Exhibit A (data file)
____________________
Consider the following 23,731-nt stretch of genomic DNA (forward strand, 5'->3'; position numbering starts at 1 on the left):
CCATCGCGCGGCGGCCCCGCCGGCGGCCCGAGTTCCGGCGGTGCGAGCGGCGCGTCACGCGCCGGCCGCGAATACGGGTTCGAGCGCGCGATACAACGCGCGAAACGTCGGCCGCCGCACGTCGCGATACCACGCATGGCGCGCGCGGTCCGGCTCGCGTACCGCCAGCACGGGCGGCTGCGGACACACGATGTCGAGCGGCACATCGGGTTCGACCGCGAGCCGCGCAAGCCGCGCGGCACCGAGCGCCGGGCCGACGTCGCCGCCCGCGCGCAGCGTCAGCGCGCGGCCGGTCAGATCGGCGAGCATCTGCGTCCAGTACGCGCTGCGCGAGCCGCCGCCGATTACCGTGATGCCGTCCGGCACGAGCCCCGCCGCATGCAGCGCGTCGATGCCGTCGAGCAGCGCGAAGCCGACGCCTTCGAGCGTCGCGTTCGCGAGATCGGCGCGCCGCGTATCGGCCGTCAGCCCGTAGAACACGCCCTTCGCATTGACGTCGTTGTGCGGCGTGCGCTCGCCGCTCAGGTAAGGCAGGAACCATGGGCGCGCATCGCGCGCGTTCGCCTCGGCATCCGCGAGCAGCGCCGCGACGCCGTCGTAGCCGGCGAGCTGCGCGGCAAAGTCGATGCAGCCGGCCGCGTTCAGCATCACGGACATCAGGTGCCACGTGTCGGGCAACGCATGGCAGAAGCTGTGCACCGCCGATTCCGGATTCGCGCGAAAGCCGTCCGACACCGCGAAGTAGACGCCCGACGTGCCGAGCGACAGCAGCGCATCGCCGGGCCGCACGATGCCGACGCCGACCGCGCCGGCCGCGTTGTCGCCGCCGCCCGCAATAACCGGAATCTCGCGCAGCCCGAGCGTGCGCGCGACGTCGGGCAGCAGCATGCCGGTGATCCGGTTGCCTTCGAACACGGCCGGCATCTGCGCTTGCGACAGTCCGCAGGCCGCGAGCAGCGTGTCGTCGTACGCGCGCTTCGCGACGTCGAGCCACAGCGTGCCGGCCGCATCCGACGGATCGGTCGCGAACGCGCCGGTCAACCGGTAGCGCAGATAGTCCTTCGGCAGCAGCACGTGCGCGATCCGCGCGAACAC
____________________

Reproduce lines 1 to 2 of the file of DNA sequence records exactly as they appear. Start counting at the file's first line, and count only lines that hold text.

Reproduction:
Consider the following 23,731-nt stretch of genomic DNA (forward strand, 5'->3'; position numbering starts at 1 on the left):
CCATCGCGCGGCGGCCCCGCCGGCGGCCCGAGTTCCGGCGGTGCGAGCGGCGCGTCACGCGCCGGCCGCGAATACGGGTTCGAGCGCGCGATACAACGCGCGAAACGTCGGCCGCCGCACGTCGCGATACCACGCATGGCGCGCGCGGTCCGGCTCGCGTACCGCCAGCACGGGCGGCTGCGGACACACGATGTCGAGCGGCACATCGGGTTCGACCGCGAGCCGCGCAAGCCGCGCGGCACCGAGCGCCGGGCCGACGTCGCCGCCCGCGCGCAGCGTCAGCGCGCGGCCGGTCAGATCGGCGAGCATCTGCGTCCAGTACGCGCTGCGCGAGCCGCCGCCGATTACCGTGATGCCGTCCGGCACGAGCCCCGCCGCATGCAGCGCGTCGATGCCGTCGAGCAGCGCGAAGCCGACGCCTTCGAGCGTCGCGTTCGCGAGATCGGCGCGCCGCGTATCGGCCGTCAGCCCGTAGAACACGCCCTTCGCATTGACGTCGTTGTGCGGCGTGCGCTCGCCGCTCAGGTAAGGCAGGAACCATGGGCGCGCATCGCGCGCGTTCGCCTCGGCATCCGCGAGCAGCGCCGCGACGCCGTCGTAGCCGGCGAGCTGCGCGGCAAAGTCGATGCAGCCGGCCGCGTTCAGCATCACGGACATCAGGTGCCACGTGTCGGGCAACGCATGGCAGAAGCTGTGCACCGCCGATTCCGGATTCGCGCGAAAGCCGTCCGACACCGCGAAGTAGACGCCCGACGTGCCGAGCGACAGCAGCGCATCGCCGGGCCGCACGATGCCGACGCCGACCGCGCCGGCCGCGTTGTCGCCGCCGCCCGCAATAACCGGAATCTCGCGCAGCCCGAGCGTGCGCGCGACGTCGGGCAGCAGCATGCCGGTGATCCGGTTGCCTTCGAACACGGCCGGCATCTGCGCTTGCGACAGTCCGCAGGCCGCGAGCAGCGTGTCGTCGTACGCGCGCTTCGCGACGTCGAGCCACAGCGTGCCGGCCGCATCCGACGGATCGGTCGCGAACGCGCCGGTCAACCGGTAGCGCAGATAGTCCTTCGGCAGCAGCACGTGCGCGATCCGCGCGAACAC